Is it the issue of returns or are there any other reasons for private sector being hesitant to invest in infrastructure?
In spite of enormous potential for hydropower development in Nepal and possibility of huge power market in India, investors are still shying away from investing into Nepalese power sector. Besides rate of return issues, Nepal has to make sure that it has open access to the Indian market through a government-to-government agreement.
And the government has to assure that there will be policy stability at least for a reasonable period of time, say 10 years. Last year, for example, the department of electricity development (DoED) made changes in its rules and regulations four times within a year. Such frequent changes in rules and regulations and policies do not help in enthusing investors to invest in Nepalese power sector. Furthermore, it is a very time consuming process to acquire documents related to forest clearance, EIA, procurement and use of explosives. Land acquisition for projects is also equally difficult. Now-a -days, it is becoming increasingly difficult to manage local expectations.
Do you see the possibility of developing projects independently by private companies?
Nepali power companies can develop small power projects (up to 25 MW) independently. For bigger projects, however, they have to enter into joint ventures with foreign power companies or investors. The government should encourage more and more domestic investors to invest in hydropower, by way of equity investment.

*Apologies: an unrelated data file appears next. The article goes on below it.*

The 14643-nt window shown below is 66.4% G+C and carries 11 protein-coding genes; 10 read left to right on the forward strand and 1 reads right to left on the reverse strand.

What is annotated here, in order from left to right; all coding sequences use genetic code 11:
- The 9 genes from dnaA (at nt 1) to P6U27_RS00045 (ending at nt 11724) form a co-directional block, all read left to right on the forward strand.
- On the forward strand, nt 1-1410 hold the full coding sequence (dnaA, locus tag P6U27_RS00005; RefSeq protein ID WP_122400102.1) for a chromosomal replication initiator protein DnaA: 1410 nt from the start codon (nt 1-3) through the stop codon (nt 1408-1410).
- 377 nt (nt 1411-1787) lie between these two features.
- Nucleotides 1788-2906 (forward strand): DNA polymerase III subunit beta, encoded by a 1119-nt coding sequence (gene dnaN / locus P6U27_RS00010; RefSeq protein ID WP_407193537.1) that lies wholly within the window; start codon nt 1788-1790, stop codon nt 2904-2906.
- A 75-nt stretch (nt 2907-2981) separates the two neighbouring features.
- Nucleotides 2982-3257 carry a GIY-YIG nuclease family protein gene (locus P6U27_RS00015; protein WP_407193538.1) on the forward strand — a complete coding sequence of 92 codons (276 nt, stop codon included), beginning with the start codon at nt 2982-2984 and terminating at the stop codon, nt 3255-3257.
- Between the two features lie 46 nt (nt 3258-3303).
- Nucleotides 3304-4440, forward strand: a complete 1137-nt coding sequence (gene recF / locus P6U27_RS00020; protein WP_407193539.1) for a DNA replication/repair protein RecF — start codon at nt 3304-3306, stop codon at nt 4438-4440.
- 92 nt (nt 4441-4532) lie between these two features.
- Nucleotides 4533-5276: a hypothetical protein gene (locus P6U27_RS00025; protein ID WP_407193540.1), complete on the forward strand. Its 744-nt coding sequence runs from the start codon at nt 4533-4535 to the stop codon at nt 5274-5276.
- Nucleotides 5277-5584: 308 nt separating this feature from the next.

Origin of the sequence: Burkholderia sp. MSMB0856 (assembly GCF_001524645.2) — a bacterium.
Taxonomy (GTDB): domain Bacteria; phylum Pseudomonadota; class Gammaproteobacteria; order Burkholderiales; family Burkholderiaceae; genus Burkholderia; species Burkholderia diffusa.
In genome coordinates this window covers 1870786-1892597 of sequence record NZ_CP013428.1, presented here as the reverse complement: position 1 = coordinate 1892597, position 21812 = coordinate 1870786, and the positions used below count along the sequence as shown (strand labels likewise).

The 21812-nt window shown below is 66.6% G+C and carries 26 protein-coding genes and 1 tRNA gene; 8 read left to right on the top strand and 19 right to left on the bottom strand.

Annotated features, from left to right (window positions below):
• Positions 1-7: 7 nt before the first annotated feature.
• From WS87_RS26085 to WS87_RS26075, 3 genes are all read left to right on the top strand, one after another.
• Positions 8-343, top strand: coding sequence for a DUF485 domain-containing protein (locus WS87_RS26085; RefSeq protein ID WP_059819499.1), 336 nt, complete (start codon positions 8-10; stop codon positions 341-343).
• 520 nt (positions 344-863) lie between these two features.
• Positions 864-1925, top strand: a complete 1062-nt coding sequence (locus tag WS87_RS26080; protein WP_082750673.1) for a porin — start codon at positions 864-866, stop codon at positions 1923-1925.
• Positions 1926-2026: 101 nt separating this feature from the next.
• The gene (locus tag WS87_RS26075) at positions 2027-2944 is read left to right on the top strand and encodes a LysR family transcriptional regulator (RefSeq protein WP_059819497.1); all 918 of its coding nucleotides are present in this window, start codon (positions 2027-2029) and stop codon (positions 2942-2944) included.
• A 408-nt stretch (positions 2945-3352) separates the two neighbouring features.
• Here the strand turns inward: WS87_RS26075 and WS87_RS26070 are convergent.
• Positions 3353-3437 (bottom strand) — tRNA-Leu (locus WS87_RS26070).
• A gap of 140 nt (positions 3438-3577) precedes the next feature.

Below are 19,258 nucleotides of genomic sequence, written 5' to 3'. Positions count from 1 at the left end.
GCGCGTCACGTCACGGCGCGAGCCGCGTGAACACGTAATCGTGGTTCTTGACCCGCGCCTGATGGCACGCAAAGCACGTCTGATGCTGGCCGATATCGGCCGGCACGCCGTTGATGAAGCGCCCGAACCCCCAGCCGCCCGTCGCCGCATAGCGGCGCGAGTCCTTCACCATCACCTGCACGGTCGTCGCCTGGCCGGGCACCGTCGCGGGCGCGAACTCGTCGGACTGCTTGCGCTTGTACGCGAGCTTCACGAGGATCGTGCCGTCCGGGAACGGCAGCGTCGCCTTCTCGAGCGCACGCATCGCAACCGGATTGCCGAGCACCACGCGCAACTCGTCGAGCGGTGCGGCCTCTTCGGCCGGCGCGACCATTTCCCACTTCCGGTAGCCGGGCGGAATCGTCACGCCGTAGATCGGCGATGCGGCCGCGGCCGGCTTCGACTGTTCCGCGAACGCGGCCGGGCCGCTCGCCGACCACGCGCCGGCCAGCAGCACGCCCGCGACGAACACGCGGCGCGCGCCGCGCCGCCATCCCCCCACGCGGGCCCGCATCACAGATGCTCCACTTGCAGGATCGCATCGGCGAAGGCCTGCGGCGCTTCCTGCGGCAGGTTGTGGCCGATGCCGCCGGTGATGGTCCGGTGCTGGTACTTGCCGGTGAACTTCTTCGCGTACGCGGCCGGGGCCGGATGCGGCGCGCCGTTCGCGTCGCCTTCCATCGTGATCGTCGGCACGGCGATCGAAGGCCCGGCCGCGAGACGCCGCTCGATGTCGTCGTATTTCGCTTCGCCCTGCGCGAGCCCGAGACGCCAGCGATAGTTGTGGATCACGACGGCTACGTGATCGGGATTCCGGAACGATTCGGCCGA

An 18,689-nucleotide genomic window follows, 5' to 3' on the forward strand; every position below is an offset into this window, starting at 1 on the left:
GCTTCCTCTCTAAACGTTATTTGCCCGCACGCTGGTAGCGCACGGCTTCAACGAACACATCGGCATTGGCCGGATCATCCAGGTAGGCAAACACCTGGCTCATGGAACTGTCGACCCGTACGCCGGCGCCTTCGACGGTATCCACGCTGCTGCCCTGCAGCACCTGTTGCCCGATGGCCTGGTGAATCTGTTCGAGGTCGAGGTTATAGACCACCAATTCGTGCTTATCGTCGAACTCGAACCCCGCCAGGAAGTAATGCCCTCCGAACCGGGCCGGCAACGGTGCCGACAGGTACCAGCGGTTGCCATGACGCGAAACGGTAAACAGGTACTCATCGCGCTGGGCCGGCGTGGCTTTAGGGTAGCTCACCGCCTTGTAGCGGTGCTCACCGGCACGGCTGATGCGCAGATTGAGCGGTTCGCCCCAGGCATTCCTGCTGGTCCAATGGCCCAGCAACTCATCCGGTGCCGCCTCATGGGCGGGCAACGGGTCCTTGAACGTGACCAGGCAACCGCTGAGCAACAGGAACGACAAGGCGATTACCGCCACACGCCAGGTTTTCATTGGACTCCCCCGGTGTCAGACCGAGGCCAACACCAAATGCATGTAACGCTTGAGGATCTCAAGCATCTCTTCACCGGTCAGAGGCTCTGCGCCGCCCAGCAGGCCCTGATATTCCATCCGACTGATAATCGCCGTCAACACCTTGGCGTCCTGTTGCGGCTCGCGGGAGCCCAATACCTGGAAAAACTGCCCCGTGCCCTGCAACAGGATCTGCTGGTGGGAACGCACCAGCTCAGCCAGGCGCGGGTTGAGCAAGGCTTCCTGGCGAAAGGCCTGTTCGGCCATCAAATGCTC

Why do you think commercial banks are hesitating to invest in this sector?
It is a very strange situation that though Nepal is facing an unprecedented 19 hoursa- day of load shedding, the commercial banks are reluctant to invest in the power sector. The main reason is that the power purchase agreement (PPA) rates have remained virtually stagnant over the last 10 years. During the same period, the prices of construction materials like cement, steel rods, copper wire, fuel costs, and labour charges have increased exponentially.
To make matters worse, the bank interest rates have also increased from 10 per cent to 15 per cent. The government is still hesitant to make suitable adjustments in PPA rates and thats why the PPA rates reflect market conditions. For example, if a farmer finds that the cost of producing potatoes is Rs 20 per kg as against the market price of Rs 16 per kg, s/ he will rather invest in producing other crops that ensure better rates of return. This is the reason for which the commercial banks are reluctant to invest in the power sector.